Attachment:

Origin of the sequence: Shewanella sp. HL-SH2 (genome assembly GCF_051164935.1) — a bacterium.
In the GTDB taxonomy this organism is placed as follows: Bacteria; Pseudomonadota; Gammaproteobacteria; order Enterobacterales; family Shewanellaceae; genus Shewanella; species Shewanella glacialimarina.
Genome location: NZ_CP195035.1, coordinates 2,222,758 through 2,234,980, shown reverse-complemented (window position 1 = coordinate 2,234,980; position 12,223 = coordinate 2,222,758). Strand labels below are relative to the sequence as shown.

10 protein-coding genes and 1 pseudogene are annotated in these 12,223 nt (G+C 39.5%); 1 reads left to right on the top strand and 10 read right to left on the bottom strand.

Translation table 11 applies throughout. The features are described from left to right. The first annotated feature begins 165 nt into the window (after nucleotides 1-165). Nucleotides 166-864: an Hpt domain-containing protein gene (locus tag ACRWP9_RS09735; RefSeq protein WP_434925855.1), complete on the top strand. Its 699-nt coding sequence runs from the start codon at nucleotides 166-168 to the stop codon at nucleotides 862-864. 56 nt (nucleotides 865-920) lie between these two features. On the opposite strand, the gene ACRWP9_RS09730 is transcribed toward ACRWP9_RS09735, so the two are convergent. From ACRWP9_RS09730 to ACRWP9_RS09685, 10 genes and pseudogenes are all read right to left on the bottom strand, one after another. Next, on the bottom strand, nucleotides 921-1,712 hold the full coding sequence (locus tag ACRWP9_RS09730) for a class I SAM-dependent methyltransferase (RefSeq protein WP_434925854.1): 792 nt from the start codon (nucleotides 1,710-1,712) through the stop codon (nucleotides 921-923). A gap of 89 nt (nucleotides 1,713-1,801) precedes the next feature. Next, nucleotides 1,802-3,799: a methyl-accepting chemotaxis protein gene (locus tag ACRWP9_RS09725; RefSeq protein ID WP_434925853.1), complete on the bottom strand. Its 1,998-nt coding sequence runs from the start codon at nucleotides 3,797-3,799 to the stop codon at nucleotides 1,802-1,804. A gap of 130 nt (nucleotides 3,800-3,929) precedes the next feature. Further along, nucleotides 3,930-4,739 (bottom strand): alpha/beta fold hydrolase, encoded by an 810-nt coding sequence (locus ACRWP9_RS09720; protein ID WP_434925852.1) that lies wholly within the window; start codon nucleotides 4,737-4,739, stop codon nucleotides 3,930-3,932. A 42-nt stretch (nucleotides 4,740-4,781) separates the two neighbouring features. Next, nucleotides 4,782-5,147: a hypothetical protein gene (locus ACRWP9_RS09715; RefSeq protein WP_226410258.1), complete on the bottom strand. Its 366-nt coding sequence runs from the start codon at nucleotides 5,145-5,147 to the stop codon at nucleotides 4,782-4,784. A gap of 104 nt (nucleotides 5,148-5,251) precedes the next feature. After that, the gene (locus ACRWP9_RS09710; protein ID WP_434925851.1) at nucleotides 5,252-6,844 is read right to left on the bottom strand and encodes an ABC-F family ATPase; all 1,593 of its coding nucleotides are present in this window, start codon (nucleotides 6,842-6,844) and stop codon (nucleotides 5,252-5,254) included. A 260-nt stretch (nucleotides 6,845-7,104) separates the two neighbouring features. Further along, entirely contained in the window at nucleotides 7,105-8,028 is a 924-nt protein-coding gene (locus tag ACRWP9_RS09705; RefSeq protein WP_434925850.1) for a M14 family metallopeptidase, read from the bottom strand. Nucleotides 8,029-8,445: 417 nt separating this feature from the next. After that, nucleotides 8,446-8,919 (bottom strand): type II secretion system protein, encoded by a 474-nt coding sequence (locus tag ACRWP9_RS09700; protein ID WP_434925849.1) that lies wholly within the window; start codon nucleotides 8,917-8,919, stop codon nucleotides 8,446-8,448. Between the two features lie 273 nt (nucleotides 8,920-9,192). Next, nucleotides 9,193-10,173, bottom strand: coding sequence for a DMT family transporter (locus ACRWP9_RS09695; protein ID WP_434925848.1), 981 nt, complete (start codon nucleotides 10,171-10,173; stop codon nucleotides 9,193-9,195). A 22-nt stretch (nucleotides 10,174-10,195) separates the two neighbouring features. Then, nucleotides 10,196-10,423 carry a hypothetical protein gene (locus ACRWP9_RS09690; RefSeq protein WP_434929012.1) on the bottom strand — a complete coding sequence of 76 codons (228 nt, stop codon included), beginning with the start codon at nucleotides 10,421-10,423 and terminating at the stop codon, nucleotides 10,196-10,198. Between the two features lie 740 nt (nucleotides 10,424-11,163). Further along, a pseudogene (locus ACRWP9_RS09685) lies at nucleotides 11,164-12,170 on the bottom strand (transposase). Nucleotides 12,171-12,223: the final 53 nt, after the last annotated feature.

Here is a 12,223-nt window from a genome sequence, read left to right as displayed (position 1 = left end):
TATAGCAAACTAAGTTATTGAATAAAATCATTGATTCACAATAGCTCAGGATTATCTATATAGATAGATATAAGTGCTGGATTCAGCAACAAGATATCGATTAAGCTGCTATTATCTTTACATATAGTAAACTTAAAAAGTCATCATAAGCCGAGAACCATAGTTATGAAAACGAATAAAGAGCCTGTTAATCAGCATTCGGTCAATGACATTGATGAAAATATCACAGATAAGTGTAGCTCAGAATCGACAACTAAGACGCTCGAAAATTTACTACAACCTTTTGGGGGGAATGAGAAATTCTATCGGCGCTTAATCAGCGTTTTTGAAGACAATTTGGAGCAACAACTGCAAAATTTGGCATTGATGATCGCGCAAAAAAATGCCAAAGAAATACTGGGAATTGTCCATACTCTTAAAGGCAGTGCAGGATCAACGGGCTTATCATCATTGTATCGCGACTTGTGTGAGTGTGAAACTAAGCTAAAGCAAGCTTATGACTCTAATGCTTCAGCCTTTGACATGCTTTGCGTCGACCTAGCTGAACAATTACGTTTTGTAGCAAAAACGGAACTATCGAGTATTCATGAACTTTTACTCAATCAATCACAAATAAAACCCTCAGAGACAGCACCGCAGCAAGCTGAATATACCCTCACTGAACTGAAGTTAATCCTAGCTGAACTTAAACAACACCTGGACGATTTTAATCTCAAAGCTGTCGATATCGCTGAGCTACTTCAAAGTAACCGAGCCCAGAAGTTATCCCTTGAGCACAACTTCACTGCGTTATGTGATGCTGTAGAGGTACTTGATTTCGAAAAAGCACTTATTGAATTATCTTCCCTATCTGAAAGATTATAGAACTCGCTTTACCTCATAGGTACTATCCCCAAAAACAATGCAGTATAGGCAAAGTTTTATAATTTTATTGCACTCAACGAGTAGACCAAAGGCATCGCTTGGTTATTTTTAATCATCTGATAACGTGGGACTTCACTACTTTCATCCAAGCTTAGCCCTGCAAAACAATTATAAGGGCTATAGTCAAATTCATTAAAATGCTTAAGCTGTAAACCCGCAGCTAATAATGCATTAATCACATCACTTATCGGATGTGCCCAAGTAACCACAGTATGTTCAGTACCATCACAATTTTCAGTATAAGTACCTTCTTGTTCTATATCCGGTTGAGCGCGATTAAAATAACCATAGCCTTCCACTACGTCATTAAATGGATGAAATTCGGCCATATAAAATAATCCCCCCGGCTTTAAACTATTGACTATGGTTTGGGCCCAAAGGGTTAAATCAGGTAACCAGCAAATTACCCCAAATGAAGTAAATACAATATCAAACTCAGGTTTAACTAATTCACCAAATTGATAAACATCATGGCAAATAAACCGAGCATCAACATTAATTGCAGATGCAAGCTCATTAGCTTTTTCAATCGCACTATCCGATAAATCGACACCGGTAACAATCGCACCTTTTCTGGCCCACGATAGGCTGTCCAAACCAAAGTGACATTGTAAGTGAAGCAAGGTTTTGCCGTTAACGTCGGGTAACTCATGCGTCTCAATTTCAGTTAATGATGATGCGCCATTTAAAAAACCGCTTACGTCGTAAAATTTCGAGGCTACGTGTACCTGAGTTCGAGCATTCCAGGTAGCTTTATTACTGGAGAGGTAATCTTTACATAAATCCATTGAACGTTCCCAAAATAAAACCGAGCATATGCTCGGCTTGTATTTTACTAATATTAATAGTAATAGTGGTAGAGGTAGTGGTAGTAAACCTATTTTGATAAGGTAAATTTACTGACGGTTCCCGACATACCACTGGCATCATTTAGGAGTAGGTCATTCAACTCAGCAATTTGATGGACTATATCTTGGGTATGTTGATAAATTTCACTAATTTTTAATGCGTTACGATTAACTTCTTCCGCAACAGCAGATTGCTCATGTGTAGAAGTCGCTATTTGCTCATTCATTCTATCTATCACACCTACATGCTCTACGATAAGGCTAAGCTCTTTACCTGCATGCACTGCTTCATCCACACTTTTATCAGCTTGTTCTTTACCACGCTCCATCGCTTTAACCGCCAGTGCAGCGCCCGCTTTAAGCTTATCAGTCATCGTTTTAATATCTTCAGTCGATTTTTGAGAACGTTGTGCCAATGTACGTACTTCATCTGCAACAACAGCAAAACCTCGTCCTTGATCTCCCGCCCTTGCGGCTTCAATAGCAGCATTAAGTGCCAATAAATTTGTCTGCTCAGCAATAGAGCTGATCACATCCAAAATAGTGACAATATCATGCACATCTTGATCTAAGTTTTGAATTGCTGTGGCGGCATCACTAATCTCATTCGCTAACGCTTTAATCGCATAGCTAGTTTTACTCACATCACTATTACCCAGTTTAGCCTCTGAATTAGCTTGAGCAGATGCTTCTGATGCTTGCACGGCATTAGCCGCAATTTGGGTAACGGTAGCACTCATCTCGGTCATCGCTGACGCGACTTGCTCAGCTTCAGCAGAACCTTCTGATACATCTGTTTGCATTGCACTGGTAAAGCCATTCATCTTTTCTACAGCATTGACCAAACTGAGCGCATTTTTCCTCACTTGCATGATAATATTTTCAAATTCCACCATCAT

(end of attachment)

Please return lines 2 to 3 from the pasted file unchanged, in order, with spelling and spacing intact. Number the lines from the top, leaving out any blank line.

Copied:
In the GTDB taxonomy this organism is placed as follows: Bacteria; Pseudomonadota; Gammaproteobacteria; order Enterobacterales; family Shewanellaceae; genus Shewanella; species Shewanella glacialimarina.
Genome location: NZ_CP195035.1, coordinates 2,222,758 through 2,234,980, shown reverse-complemented (window position 1 = coordinate 2,234,980; position 12,223 = coordinate 2,222,758). Strand labels below are relative to the sequence as shown.